Then again, even Mother Nature might think twice before messing with the Pell Awards.
First held in 1997, the awards ceremony has become one of the biggest events on the Ocean State social calendar — a heady mix of star power and artistic achievement that regularly attracts movers and shakers from the worlds of business, politics and arts. The awards’ Lifetime Achievement category, in particular, boasts a glittering array of winners, ranging from theater legends like Arthur Miller and Stephen Sondheim to writers (Morrison, John Updike), actors (Robert Redford) and artists (Maurice Sendak). Local award winners have included painter Bunny Harvey, poet Michael Harper and singer-actress Rose Weaver.
With ticket prices starting at $500 per person, the awards are also a major revenue source for Trinity, which uses the money to support a variety of education and outreach programs. (Last year’s ceremony netted more than $300,000, according to theater officials)
“Obviously, it’s a huge event for us,” says Columbus, who’s presiding over his fourth Pell Awards since arriving from Chicago’s Steppenwolf Theatre in 2006.
“A lot of it goes to Project Discovery [an award-winning program that offers performances and workshops for Rhode Island school children]. Some of it goes toward new work — for example, a new play we’re developing based on the life of Edgar Allan Poe.”
The selection process, meanwhile, is handled by a 10-member committee consisting of Columbus, Trinity executive director Michael Gennaro and members of Trinity’s board of directors.
“Basically, we’re looking at three things — three criteria,” Columbus explains. “One, obviously is artistic excellence. Another is how much someone has contributed to the advancement or betterment of their field. And finally, we look at an individual’s contribution to their community, whether that community is here in Rhode Island or the larger global community.”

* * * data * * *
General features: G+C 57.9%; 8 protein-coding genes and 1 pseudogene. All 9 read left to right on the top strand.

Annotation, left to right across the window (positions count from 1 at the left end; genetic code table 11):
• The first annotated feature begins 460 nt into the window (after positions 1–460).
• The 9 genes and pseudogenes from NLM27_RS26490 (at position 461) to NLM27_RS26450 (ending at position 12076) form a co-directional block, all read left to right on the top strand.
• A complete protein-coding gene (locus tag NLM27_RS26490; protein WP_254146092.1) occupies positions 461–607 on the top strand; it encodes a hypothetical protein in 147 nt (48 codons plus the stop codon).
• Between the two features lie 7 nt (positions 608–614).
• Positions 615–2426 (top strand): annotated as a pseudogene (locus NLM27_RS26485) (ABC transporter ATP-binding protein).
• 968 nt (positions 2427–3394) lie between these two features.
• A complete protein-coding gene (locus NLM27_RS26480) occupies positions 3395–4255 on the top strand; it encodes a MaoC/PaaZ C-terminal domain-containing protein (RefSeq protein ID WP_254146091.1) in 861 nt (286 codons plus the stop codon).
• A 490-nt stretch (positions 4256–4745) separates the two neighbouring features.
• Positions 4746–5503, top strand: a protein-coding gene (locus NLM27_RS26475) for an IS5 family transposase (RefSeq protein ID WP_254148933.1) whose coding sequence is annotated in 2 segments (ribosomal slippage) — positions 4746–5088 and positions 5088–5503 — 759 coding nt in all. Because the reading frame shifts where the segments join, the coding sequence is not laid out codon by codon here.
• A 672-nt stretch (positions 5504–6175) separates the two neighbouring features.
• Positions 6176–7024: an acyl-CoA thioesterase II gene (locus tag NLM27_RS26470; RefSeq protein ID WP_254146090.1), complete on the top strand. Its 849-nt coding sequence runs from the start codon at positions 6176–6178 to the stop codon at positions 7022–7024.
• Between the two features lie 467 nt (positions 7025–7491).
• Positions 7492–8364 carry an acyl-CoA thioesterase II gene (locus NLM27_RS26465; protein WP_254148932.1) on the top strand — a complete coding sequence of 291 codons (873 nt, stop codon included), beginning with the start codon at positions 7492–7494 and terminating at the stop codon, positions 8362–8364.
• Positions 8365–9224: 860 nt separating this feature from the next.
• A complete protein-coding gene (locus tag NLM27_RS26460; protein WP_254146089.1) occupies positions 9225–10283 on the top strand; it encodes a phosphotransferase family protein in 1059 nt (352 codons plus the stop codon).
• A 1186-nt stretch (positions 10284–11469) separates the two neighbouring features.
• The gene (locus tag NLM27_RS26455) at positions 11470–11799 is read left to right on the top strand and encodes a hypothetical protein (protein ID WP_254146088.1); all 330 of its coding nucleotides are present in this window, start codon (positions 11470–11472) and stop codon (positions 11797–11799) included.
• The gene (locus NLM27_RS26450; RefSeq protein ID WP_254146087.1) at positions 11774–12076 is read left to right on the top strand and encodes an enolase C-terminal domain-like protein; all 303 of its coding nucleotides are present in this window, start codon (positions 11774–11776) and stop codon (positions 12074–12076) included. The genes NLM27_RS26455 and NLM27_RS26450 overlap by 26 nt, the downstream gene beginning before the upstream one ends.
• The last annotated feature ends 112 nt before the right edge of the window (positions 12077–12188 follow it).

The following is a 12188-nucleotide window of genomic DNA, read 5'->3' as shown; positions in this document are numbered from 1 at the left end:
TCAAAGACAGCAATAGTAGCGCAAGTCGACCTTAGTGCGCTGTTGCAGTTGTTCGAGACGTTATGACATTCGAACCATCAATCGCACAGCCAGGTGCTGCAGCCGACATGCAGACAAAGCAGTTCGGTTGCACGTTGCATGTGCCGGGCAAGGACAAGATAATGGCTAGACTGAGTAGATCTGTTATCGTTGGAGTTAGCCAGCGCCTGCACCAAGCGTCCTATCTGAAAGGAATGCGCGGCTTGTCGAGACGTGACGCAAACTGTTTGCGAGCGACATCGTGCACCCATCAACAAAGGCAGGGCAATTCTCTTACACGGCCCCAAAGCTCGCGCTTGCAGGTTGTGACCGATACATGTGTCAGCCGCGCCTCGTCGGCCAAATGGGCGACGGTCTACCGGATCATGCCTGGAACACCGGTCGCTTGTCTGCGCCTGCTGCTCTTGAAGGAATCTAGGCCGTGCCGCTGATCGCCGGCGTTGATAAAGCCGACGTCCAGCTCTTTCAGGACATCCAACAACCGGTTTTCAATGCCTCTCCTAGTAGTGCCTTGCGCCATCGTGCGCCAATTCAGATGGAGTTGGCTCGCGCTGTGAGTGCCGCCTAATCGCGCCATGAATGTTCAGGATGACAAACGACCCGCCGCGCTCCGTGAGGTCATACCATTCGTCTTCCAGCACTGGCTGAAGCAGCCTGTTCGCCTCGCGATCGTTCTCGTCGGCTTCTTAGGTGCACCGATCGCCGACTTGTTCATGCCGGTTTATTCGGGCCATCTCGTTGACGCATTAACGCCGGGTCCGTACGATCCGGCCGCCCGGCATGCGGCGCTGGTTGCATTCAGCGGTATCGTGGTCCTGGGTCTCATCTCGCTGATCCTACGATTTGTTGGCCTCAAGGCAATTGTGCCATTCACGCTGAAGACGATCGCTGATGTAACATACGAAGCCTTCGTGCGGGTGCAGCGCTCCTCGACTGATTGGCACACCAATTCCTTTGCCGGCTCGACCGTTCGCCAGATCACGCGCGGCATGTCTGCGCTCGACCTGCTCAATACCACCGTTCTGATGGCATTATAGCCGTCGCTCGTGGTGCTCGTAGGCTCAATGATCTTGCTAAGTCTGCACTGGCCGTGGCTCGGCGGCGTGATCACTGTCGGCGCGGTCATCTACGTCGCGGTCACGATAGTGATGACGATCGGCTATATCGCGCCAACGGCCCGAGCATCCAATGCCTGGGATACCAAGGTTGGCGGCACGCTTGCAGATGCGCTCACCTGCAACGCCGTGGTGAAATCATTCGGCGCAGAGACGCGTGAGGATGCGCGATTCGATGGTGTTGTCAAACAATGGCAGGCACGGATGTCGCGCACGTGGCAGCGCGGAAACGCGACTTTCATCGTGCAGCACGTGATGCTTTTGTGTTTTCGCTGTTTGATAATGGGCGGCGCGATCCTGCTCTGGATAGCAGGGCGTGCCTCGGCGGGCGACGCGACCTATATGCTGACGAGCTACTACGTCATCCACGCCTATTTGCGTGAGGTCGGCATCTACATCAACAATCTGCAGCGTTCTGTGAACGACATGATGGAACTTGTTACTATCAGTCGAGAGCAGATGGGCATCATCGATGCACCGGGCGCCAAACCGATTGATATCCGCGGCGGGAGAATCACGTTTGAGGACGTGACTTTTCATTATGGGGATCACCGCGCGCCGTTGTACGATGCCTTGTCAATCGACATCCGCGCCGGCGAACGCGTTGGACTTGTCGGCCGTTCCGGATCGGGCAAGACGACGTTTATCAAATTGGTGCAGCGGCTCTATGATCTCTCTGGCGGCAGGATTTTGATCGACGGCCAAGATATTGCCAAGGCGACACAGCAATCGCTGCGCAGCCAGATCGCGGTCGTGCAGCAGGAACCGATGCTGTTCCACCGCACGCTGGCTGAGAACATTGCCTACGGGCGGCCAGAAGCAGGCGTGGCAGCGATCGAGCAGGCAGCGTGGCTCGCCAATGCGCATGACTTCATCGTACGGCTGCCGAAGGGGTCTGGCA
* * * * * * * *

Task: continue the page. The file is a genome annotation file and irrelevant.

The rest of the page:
Though all three criteria are important, Columbus says he tends to focus more on the last one: contribution to community. For example, while he’s a longtime fan of Minnelli’s stage and screen career, Columbus is equally impressed with her commitment to social and philanthropic causes, including her involvement in the American Foundation for AIDS Research, known as amfAR.
“I don’t think people realize how active she is in areas like AIDS research and children’s health,” says Columbus. “When you look at what she’s done off the stage, it’s just as impressive as what she’s done in her acting and performing career.”
Partly to honor Minnelli — and partly because he can’t resist a good song — Columbus and his staff have been working on a program that includes some song and dance numbers, as well as the usual introductions and acceptance speeches.
“One thing I can say for sure, it won’t be a dull evening,” he says.
The 14th annual Pell Awards Gala takes place Saturday, June 19 at the Foundry in Providence. For more information, call (401) 453-9237 or visit www.trinityrep.com